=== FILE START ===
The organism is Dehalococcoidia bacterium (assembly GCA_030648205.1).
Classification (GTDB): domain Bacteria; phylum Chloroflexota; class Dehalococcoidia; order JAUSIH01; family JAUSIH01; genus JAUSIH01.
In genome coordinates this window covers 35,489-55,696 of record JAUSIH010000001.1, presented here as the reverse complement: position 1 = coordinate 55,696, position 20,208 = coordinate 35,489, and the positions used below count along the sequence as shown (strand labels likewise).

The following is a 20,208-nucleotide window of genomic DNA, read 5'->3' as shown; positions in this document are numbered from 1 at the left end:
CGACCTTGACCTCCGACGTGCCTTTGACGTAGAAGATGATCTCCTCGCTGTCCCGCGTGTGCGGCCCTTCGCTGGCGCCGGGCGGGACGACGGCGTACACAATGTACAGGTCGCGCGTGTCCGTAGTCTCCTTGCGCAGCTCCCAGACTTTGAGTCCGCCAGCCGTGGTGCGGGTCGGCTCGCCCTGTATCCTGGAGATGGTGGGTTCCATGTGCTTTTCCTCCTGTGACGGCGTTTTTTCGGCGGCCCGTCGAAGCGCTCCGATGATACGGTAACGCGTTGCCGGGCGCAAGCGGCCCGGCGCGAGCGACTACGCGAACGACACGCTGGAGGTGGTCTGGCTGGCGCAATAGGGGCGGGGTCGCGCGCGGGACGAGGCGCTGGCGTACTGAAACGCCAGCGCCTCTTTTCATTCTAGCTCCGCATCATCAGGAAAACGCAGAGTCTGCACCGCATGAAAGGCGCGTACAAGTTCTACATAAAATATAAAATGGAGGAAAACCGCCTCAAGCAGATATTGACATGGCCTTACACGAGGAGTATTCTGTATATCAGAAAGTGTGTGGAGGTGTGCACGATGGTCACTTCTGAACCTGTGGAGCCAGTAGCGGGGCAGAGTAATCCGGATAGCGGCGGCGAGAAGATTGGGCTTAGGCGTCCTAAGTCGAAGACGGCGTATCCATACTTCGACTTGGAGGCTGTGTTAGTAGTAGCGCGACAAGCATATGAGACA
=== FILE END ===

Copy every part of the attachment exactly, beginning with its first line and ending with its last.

The organism is Dehalococcoidia bacterium (assembly GCA_030648205.1).
Classification (GTDB): domain Bacteria; phylum Chloroflexota; class Dehalococcoidia; order JAUSIH01; family JAUSIH01; genus JAUSIH01.
In genome coordinates this window covers 35,489-55,696 of record JAUSIH010000001.1, presented here as the reverse complement: position 1 = coordinate 55,696, position 20,208 = coordinate 35,489, and the positions used below count along the sequence as shown (strand labels likewise).

The following is a 20,208-nucleotide window of genomic DNA, read 5'->3' as shown; positions in this document are numbered from 1 at the left end:
CGACCTTGACCTCCGACGTGCCTTTGACGTAGAAGATGATCTCCTCGCTGTCCCGCGTGTGCGGCCCTTCGCTGGCGCCGGGCGGGACGACGGCGTACACAATGTACAGGTCGCGCGTGTCCGTAGTCTCCTTGCGCAGCTCCCAGACTTTGAGTCCGCCAGCCGTGGTGCGGGTCGGCTCGCCCTGTATCCTGGAGATGGTGGGTTCCATGTGCTTTTCCTCCTGTGACGGCGTTTTTTCGGCGGCCCGTCGAAGCGCTCCGATGATACGGTAACGCGTTGCCGGGCGCAAGCGGCCCGGCGCGAGCGACTACGCGAACGACACGCTGGAGGTGGTCTGGCTGGCGCAATAGGGGCGGGGTCGCGCGCGGGACGAGGCGCTGGCGTACTGAAACGCCAGCGCCTCTTTTCATTCTAGCTCCGCATCATCAGGAAAACGCAGAGTCTGCACCGCATGAAAGGCGCGTACAAGTTCTACATAAAATATAAAATGGAGGAAAACCGCCTCAAGCAGATATTGACATGGCCTTACACGAGGAGTATTCTGTATATCAGAAAGTGTGTGGAGGTGTGCACGATGGTCACTTCTGAACCTGTGGAGCCAGTAGCGGGGCAGAGTAATCCGGATAGCGGCGGCGAGAAGATTGGGCTTAGGCGTCCTAAGTCGAAGACGGCGTATCCATACTTCGACTTGGAGGCTGTGTTAGTAGTAGCGCGACAAGCATATGAGACA